The second lesson for managed care and insurers is that the clock is ticking. “Well people are quitting a market that’s bloated in its cost and not accountable in its service delivery,” says Saultz. “The problem is how to figure out the right incentive system that matches the delivery system. In Oregon, a lot of payers are waiting for someone else to tell them how to do it. They’re all afraid that if they move before the market, none of the doctors will contract with them, or it will scare the employers off. They’re amazingly risk averse and they think health reform is going to tell them how it has to be, so they’re just going to wait.”

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There’s a lot more going on in health care than mergers (Aetna-Humana, Anthem-Cigna) creating huge players. Hundreds of insurers operate in 50 different states. Self-insured employers, ACA public exchanges, Medicare Advantage, and Medicaid managed care plans crowd an increasingly complex market.

Major health care players are determined to make health information exchanges (HIEs) work. The push toward value-based payment alone almost guarantees that HIEs will be tweaked, poked, prodded, and overhauled until they deliver on their promise. The goal: straight talk from and among tech systems.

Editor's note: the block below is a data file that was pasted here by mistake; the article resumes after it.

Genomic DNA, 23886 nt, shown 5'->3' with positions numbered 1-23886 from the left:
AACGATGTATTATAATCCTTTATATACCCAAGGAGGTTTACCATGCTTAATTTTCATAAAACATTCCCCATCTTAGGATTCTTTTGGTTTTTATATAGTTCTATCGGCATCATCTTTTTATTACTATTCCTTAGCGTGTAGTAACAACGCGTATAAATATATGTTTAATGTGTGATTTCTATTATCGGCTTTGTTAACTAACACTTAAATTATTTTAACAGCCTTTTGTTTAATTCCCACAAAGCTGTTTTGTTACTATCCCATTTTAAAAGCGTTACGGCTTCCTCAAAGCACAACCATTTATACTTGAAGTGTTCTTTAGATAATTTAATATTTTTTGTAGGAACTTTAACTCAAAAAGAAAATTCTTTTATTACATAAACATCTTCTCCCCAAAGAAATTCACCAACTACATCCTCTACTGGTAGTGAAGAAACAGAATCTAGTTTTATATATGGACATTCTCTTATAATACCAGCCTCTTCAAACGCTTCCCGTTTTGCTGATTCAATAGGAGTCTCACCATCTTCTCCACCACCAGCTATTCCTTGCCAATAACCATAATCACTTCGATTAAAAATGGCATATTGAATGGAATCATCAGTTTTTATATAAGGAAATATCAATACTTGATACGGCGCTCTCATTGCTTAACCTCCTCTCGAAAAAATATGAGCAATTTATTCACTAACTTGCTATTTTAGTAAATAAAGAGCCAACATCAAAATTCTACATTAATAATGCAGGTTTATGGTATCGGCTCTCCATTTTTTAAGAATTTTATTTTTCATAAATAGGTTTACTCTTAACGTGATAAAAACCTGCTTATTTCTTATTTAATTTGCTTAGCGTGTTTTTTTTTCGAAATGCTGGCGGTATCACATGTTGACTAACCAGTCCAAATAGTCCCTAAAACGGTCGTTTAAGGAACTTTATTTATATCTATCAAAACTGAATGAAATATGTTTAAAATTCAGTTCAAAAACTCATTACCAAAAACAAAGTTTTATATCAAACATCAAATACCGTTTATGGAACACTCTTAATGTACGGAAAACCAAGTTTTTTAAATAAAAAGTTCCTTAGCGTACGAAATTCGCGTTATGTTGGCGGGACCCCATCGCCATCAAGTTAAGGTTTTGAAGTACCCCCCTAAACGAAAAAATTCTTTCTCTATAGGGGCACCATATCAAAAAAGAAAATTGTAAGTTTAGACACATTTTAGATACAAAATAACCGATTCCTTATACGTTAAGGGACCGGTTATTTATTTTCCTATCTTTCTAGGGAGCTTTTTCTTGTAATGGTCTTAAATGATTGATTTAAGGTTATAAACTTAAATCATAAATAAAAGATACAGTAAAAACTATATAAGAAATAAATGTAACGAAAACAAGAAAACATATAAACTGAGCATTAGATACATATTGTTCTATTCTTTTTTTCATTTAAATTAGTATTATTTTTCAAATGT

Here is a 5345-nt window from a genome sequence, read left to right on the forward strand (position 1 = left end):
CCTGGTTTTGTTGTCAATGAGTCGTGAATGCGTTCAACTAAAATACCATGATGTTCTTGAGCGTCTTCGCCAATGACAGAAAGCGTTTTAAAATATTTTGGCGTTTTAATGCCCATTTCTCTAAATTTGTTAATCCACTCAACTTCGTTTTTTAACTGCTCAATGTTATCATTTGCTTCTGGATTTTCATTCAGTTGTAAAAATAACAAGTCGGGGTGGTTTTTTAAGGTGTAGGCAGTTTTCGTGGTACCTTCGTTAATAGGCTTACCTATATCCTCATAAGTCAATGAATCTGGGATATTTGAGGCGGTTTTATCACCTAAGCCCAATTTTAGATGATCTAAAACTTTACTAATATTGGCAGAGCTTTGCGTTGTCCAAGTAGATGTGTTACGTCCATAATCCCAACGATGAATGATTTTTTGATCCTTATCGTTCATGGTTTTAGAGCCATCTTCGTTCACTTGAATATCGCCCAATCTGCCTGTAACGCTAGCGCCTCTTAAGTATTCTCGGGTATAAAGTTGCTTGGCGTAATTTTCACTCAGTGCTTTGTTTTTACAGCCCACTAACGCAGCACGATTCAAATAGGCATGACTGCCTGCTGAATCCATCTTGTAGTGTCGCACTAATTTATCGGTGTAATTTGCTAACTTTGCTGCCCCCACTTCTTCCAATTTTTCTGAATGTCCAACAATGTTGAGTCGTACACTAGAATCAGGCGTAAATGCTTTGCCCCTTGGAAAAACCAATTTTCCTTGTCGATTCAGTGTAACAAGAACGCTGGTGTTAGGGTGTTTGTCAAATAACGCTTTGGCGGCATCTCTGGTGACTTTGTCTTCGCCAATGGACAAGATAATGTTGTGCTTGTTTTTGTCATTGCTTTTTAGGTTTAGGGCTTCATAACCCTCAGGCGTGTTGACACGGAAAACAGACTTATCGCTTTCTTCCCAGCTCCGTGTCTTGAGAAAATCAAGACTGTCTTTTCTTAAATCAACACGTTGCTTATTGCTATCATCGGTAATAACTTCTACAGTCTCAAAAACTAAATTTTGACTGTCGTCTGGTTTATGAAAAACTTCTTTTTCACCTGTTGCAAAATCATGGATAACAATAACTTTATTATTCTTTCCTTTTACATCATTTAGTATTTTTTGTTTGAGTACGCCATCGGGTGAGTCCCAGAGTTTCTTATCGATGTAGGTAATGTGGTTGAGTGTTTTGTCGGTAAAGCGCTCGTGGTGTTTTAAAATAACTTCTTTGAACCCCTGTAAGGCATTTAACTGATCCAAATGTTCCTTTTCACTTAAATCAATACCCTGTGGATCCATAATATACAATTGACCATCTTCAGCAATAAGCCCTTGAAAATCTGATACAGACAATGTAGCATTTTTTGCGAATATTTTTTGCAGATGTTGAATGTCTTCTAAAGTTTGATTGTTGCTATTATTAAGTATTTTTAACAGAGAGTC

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The surge of new MS treatments have been for the relapsing-remitting form of the disease. There’s hope for sufferers of a different form of MS. By homing in on CD20-positive B cells, ocrelizumab is able to knock them out and other aberrant B cells circulating in the bloodstream.

A flood of tests have insurers ramping up prior authorization and utilization review. Information overload is a problem. As doctors struggle to keep up, health plans need to get ahead of the development of the technology in order to successfully manage genetic testing appropriately.

Having the data is one thing. Knowing how to use it is another. Applying its computational power to the data, a company called RowdMap puts providers into high-, medium-, and low-value buckets compared with peers in their markets, using specific benchmarks to show why outliers differ from the norm.
Competition among manufacturers, industry consolidation, and capitalization on me-too drugs are cranking up generic and branded drug prices. This increase has compelled PBMs, health plan sponsors, and retail pharmacies to find novel ways to turn a profit, often at the expense of the consumer.
The development of recombinant DNA and other technologies has added a new dimension to care. These medications have revolutionized the treatment of rheumatoid arthritis and many of the other 80 or so autoimmune diseases. But they can be budget busters and have a tricky side effect profile.

Shelley Slade
Vogel, Slade & Goldstein

Hub programs have emerged as a profitable new line of business in the sales and distribution side of the pharmaceutical industry that has got more than its fair share of wheeling and dealing. But they spell trouble if they spark collusion, threaten patients, or waste federal dollars.

More companies are self-insuring—and it’s not just large employers that are striking out on their own. The percentage of employers who fully self-insure increased by 44% in 1999 to 63% in 2015. Self-insurance may give employers more control over benefit packages, and stop-loss protects them against uncapped liability.